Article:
August 25, 2017
Dr. Joseph Hellweg, an
expert in the interdisciplinary areas of religion, social violence and public
health, joins the faculty of East Carolina University this fall as a
visiting associate professor in the Department of Philosophy and Religious
Hellweg is the 2017 David Julian and Virginia Suther Whichard Distinguished Professor in the Humanities. Housed within the Thomas Harriot College of Arts and Sciences, the professorship is made possible through a generous donation by the Whichard family in honor of David Julian and Virginia Suther Whichard of Greenville.
“I am thrilled to be here,” said Hellweg. “I look forward to working with colleagues across the university to think about ways that the study of religion can illuminate multiple disciplines and help answer challenging questions.”
Through the professorship, Hellweg intends to “highlight the importance of what we call religion as a factor in politics, society, economics and culture,” and he said he looks forward to sharing how much the discipline of religious studies has taught him about the world.
“Religious studies has the potential to offer the most holistic, critical perspective on the world in the academy right now. And I say that as a cultural anthropologist who was not trained as a doctoral student in religious studies,” said Hellweg.
As Whichard Distinguished Professor, Hellweg will teach a course each semester and host other specialized symposia.
His fall course will examine violence based on religious claims. He and his students will talk about violence in Nigeria with the Boko Haram Movement, Al-Shabaab in Somalia, the ongoing Civil War in the Central African Republic, and the case he knows best, the Civil War in Côte d’Ivoire.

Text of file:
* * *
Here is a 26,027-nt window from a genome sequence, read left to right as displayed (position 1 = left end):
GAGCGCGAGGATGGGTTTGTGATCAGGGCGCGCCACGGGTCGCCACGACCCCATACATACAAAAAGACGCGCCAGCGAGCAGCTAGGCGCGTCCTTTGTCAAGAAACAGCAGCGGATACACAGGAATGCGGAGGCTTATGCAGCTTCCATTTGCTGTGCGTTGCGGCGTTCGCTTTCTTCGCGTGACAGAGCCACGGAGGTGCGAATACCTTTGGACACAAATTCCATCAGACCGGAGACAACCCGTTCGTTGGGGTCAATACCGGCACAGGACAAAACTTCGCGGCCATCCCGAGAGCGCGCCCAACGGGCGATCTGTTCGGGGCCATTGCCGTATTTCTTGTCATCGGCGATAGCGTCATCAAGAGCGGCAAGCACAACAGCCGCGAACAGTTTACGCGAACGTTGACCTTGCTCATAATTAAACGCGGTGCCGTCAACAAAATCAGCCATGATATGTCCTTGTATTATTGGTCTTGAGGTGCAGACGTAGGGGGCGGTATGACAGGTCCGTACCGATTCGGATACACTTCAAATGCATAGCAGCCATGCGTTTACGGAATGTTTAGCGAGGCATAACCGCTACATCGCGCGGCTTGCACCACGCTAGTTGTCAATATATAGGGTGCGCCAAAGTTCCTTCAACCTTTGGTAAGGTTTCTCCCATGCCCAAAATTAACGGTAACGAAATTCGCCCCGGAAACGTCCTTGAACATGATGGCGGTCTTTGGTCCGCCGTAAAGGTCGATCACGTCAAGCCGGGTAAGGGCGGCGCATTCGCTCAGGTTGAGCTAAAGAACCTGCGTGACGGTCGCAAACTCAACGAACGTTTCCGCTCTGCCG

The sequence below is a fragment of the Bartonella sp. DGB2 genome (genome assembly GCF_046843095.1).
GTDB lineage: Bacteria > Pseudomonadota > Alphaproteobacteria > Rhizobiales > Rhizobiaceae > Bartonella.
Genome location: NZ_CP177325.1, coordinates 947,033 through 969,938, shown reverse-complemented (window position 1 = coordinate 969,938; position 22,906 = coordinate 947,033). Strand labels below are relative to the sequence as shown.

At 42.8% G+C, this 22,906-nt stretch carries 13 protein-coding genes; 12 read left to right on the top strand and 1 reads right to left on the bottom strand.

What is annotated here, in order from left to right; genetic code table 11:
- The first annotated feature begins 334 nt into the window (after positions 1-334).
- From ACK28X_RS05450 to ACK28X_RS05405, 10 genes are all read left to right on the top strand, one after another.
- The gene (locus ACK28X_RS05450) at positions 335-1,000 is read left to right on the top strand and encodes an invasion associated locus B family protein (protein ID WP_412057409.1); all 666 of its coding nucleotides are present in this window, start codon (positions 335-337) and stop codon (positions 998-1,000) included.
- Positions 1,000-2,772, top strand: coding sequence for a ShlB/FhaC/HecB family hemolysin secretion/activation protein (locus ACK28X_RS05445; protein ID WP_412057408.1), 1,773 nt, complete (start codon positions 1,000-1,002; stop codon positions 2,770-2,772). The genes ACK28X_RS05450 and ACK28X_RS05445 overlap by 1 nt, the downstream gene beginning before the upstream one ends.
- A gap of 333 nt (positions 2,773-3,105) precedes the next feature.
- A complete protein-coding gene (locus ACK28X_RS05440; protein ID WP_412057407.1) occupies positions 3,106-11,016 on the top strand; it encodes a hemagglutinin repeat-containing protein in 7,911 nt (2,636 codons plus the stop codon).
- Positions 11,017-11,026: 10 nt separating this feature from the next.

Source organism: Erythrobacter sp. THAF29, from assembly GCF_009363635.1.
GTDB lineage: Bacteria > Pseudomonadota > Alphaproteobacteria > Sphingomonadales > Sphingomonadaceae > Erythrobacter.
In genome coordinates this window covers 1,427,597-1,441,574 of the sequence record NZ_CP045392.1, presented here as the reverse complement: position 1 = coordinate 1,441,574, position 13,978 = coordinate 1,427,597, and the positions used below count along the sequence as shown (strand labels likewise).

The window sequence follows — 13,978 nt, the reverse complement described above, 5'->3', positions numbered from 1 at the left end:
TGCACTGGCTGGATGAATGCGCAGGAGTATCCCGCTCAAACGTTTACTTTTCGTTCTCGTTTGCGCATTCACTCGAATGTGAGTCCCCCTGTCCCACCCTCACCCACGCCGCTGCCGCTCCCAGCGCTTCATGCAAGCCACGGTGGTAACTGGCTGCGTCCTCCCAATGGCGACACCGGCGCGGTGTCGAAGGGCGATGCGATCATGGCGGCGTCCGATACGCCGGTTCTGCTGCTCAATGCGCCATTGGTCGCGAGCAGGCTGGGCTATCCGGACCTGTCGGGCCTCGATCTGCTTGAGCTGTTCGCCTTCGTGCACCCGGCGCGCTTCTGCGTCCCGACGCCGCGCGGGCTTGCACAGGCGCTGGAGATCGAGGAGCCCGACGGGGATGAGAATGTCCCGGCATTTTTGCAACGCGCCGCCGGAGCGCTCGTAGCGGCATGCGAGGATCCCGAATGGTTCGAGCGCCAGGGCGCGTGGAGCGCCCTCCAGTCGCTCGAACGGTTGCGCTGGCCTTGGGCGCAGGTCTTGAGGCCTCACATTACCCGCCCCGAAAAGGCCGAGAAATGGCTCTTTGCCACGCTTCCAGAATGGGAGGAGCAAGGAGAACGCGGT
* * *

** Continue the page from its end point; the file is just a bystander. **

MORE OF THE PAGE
“I want students to think about the reasons for which non-state actors take up arms against the state,” said Hellweg. “Non-state actors often frame these reasons in religious terms. So paying attention to the religious statements of such people can help us better understand their political claims and why they feel marginalized.”
The spring course will focus on health and religion in the Black Atlantic. It will examine the religious dimensions of the AIDS and Ebola epidemics in Africa, post-disaster recovery in the Caribbean and health disparities in the southeastern U.S. In particular, Hellweg plans to focus on the disposal of hog waste in eastern North Carolina and how it “disproportionately and negatively affects working-class African American communities,” said Hellweg.
Ideally, Hellweg wants students to play a role in the education efforts surrounding hog farming practices. In addition to the class discussion, Hellweg will host a mini conference pertaining to the issue, which will be open to the public.
Hellweg’s research interests are a good representation of the breadth of the arts and sciences spanning the HIV/AIDS epidemics and the LGBTQ rights movement in Côte d’Ivoire; the study of an alphabet invented in 1949 by Solomana Kanté to write Mandé languages, spoken in several countries in West Africa; and research among an initiated group of Côte d’Ivoire hunters, who call themselves dozo, and the praise songs they sing at their colleague’s funerals. The songs combine an interest in ancestral veneration and Islam, which is the topic of a book Hellweg will publish next year.
Hellweg received his doctoral degree in anthropology from the University of Virginia in 2001. He began teaching as an assistant professor at Florida State University in 2003 and joined FSU's Department of Religion in 2008, where he currently serves as an associate professor of religion.